Monthly Archives: September 2014

Skink–No Surrender by Carl Hiaasen


skink14 year old Richard Sloan and his cousin, Malley, were born nine days apart and have always been close. So when she runs off with a guy she’s met on the Internet, who turns out not to be who he says he is, Richard sets out to track her down, accompanied by a wildly eccentric old man he has just met – Skink, a former governor of Florida, and an eco-crusader from previous Hiaasen adult novels.

Richard and Skink make an unlikely but effective duo – Skink is as resilient and resourceful as The Terminator, and Richard has local knowledge and dogged determination – and together they muddle through several madcap encounters with the local wildlife on the Florida Panhandle, including alligators and feral pigs.

As with his previous novels for middle graders, Hiaasen combines fast-paced adventure with ecological advocacy, and weaves in naturalist tidbits including using the possibly extinct Lord God Bird to provide a key clue to Malley’s whereabouts.

When they eventually find Malley, she is scared, though it appears she has held her own against the cardboard cutout abductor. Nonetheless, the idea of online predation sits a little uneasily with the signature slapstick absurdist humor and I’m not sure if teen readers will enjoy Skink (the character) quite as much as adults – he seems pretty ghastly and it’s not quite clear why either Richard or his mother trust him!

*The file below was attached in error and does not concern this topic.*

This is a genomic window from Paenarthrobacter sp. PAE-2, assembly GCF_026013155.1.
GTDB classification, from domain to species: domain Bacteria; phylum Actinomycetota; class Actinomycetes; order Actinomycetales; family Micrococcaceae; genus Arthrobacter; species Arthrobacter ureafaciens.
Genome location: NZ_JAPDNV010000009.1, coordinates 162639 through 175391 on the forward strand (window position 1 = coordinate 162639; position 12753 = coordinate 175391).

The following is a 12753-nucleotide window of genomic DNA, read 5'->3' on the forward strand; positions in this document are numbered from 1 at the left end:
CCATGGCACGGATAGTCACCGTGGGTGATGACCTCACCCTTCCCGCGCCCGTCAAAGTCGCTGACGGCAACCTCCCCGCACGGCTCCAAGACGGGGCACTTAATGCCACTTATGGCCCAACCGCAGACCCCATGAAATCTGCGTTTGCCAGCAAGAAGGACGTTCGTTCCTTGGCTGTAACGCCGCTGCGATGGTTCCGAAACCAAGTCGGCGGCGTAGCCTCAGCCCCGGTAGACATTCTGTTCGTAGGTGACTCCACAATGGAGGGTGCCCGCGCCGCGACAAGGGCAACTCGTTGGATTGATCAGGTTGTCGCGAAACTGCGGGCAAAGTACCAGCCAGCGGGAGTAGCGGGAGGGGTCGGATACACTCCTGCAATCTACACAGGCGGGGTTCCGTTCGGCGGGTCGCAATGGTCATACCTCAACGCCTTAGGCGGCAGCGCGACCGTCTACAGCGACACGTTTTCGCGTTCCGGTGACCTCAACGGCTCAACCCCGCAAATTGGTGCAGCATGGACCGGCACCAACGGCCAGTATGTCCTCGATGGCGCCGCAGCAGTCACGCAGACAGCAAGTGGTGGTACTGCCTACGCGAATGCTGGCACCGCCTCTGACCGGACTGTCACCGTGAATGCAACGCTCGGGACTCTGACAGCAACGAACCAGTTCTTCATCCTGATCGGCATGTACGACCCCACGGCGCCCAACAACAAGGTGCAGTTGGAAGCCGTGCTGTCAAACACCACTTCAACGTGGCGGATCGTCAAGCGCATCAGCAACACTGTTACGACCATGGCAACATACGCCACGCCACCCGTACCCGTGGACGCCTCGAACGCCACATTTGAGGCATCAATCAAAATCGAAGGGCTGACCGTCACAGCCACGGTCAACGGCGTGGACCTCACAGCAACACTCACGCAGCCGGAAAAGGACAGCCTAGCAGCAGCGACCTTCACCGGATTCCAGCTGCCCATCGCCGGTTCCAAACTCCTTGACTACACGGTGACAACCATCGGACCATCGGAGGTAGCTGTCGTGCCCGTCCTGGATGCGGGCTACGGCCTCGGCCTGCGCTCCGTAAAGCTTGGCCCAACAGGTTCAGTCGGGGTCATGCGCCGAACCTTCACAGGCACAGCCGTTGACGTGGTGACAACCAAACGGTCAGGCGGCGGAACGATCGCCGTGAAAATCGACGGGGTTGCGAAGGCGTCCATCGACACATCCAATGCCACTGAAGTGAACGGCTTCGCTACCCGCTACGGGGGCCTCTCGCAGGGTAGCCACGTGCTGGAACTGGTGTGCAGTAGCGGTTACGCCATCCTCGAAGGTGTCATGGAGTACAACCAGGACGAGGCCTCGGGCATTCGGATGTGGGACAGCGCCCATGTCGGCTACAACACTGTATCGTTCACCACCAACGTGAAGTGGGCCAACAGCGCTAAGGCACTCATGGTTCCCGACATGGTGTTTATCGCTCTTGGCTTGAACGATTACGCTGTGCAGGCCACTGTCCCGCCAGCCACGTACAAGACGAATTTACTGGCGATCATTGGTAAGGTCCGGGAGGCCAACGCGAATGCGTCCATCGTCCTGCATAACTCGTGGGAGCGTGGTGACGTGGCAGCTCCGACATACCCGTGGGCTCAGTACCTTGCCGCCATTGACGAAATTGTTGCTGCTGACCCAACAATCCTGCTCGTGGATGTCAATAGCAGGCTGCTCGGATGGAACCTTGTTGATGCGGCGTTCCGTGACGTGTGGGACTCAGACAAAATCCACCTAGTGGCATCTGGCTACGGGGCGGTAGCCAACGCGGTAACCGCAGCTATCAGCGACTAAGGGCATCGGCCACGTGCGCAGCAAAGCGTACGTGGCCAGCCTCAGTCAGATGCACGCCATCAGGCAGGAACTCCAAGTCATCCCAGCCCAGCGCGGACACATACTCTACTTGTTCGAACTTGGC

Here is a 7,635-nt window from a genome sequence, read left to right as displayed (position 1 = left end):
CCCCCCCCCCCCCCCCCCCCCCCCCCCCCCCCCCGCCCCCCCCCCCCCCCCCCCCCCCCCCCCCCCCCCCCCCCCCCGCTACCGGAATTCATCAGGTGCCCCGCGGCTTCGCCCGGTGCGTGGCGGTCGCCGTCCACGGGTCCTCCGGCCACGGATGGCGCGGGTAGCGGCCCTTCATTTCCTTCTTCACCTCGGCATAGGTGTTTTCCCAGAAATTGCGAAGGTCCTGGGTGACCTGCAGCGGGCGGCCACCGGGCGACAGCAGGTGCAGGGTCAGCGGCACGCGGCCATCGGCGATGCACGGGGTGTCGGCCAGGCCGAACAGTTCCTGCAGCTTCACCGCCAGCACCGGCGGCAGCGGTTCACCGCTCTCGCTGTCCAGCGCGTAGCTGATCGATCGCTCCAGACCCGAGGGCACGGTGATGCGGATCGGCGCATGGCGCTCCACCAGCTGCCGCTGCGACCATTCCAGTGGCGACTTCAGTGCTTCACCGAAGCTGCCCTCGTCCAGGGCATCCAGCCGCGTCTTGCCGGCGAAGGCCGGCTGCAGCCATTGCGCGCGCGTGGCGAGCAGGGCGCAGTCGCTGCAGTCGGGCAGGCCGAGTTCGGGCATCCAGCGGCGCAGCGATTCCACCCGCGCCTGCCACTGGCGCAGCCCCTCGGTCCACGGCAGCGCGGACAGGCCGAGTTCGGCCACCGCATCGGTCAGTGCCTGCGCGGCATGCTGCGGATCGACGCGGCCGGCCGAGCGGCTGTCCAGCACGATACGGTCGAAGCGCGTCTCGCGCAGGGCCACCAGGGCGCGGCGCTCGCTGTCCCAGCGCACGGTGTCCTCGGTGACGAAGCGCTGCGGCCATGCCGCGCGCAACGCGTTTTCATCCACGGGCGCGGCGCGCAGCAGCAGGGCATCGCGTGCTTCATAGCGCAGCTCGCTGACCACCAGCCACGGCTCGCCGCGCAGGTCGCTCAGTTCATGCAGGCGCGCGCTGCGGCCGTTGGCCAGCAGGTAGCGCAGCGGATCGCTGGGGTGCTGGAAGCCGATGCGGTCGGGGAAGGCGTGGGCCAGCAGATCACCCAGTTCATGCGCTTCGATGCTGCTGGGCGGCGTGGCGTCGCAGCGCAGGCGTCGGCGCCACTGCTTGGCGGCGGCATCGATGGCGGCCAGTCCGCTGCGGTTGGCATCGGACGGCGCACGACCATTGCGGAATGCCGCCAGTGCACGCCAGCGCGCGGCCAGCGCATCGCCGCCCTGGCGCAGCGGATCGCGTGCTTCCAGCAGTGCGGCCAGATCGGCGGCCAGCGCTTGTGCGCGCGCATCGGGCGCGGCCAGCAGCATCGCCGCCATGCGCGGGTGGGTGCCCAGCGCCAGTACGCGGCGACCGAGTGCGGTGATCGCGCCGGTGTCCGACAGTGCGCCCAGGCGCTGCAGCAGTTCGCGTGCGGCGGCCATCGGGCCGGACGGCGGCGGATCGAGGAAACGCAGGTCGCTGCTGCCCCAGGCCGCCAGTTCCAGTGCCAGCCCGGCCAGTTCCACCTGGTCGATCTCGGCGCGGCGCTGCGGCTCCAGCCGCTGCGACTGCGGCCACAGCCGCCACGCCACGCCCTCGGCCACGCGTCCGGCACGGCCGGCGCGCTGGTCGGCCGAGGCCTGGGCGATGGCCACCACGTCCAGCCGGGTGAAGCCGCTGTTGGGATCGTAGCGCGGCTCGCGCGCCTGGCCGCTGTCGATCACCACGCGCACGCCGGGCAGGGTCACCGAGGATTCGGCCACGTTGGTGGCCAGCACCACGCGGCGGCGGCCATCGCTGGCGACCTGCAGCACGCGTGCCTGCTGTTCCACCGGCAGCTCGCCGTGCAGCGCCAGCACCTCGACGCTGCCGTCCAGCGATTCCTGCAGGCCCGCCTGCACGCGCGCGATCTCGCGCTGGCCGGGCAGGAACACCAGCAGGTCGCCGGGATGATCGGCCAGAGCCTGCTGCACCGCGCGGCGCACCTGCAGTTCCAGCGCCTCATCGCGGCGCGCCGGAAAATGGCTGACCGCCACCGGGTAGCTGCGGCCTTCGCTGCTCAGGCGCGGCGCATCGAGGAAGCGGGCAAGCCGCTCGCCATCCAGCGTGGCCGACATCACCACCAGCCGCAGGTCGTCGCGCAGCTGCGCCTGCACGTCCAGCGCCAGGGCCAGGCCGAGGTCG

For reasons which I can’t quite fathom, this is being touted as Carl Hiaasen’s first YA novel. Yet to me, it doesn’t read differently to his previous kids’ books, like Hoot (2002) and Chomp (2012). Sure, some of the subject matter is more appropriate for teens, but then Tuna, in Chomp, was physically abused by her father, which also seems quite a mature topic. Anyway, whoever the publisher decides to pitch it to, kids that have enjoyed Hiaasen’s previous books are likely to enjoy this one too.

The Swap by Megan Shull


the swapEllie is a 7th grade girl who has not just been dropped by her best friend, but is now the target of her virulent meanness. The mother of 8th grader Jack, aka the Prince of Thatcher Middle School, died just over a year ago, and his father has turned into a machine since then. And on the first Friday afternoon of school they are both in the nurse’s office when, for no particular reason other than it’s a book, they swap into each other’s bodies. Lessons are learned, both about themselves and each other, until they are ready to swap back.

Walking a mile in someone else’s shoes – either metaphorically or literally – is not a particularly original theme for a book, and there’s even been at least one other book I can think of where this is signaled on the cover with two pairs of differing shoes. I’ve also read several books recently in which a middle grade girl is dropped socially by a friend who is growing up faster than she is. And a father who demands perfection from his kids – again not a world shattering idea.